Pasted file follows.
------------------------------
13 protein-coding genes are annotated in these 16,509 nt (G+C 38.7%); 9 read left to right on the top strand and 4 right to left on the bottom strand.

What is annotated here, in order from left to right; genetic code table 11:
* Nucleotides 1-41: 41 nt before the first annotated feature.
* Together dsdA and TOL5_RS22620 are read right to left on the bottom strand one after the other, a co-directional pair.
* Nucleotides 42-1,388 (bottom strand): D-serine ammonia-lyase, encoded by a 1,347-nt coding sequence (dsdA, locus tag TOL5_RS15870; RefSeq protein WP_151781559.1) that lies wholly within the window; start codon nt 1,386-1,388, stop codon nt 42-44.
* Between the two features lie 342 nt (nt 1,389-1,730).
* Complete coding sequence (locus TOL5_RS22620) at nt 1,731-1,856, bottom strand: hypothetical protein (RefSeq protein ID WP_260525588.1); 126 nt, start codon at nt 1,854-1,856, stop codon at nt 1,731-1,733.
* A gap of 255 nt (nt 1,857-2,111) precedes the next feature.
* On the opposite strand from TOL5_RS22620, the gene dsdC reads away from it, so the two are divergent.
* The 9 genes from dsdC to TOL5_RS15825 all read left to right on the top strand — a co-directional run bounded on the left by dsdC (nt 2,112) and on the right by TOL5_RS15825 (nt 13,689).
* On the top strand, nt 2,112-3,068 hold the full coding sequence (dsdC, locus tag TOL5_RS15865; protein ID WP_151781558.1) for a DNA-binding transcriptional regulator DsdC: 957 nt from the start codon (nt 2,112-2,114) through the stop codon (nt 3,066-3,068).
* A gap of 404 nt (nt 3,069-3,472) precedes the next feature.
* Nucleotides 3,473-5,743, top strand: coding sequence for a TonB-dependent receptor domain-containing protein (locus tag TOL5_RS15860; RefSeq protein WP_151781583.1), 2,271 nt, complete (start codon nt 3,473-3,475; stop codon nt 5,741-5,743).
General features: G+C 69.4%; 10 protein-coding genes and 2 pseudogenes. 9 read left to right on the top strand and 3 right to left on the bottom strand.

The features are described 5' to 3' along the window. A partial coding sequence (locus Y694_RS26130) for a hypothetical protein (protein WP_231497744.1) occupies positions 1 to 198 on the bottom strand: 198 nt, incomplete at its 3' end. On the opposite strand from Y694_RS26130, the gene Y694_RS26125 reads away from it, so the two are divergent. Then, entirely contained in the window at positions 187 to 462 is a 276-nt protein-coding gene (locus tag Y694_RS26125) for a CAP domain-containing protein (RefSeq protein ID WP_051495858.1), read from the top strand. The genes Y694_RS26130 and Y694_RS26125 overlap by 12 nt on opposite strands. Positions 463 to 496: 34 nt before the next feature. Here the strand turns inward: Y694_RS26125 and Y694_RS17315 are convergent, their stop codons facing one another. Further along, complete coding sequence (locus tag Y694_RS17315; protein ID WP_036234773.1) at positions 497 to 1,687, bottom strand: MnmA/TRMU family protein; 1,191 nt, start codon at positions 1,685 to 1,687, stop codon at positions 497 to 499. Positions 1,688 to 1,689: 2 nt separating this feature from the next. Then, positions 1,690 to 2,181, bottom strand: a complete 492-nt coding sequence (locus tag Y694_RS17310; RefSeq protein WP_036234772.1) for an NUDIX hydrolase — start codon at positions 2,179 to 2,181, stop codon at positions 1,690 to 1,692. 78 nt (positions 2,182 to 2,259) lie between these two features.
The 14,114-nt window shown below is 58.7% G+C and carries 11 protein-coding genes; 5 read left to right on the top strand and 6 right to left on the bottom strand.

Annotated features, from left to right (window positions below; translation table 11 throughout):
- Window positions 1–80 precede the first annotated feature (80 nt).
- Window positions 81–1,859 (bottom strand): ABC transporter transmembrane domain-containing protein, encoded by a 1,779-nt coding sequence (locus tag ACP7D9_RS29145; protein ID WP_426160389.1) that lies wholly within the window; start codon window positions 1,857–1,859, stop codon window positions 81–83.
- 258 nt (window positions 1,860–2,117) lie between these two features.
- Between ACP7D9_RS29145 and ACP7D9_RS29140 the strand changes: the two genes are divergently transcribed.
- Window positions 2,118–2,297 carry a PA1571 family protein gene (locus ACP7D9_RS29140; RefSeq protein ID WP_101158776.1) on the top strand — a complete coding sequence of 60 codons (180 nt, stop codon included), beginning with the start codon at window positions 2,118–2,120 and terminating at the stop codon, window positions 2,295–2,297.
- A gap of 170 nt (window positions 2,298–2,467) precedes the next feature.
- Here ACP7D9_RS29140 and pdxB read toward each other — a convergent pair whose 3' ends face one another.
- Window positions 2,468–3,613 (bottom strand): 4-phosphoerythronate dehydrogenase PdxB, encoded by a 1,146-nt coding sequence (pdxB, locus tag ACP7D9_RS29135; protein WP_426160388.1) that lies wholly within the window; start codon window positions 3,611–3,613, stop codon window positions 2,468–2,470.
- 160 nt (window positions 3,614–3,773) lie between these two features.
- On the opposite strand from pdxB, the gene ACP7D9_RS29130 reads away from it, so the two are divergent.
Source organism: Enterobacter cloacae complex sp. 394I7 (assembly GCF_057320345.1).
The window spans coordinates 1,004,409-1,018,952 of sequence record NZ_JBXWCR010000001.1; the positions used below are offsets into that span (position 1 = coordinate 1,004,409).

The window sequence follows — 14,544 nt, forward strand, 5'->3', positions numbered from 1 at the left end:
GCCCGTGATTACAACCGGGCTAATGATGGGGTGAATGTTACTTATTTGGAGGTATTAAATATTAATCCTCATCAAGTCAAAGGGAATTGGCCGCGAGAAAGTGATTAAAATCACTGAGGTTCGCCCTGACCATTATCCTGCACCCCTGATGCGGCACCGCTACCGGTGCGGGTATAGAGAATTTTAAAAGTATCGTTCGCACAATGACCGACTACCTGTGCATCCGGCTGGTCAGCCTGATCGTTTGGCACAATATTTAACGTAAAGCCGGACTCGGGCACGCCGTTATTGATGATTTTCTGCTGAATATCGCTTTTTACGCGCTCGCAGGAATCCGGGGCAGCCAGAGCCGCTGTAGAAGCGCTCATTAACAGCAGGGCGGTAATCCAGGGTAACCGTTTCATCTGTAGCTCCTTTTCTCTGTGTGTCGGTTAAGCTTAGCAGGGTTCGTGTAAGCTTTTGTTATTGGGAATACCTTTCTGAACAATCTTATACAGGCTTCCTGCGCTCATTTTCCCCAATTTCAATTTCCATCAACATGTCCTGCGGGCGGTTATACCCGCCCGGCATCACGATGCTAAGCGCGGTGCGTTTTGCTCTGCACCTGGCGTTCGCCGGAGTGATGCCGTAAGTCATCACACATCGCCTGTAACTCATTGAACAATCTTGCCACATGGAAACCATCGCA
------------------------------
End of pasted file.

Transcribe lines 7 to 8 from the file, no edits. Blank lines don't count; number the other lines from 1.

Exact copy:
* Complete coding sequence (locus TOL5_RS22620) at nt 1,731-1,856, bottom strand: hypothetical protein (RefSeq protein ID WP_260525588.1); 126 nt, start codon at nt 1,854-1,856, stop codon at nt 1,731-1,733.
* A gap of 255 nt (nt 1,857-2,111) precedes the next feature.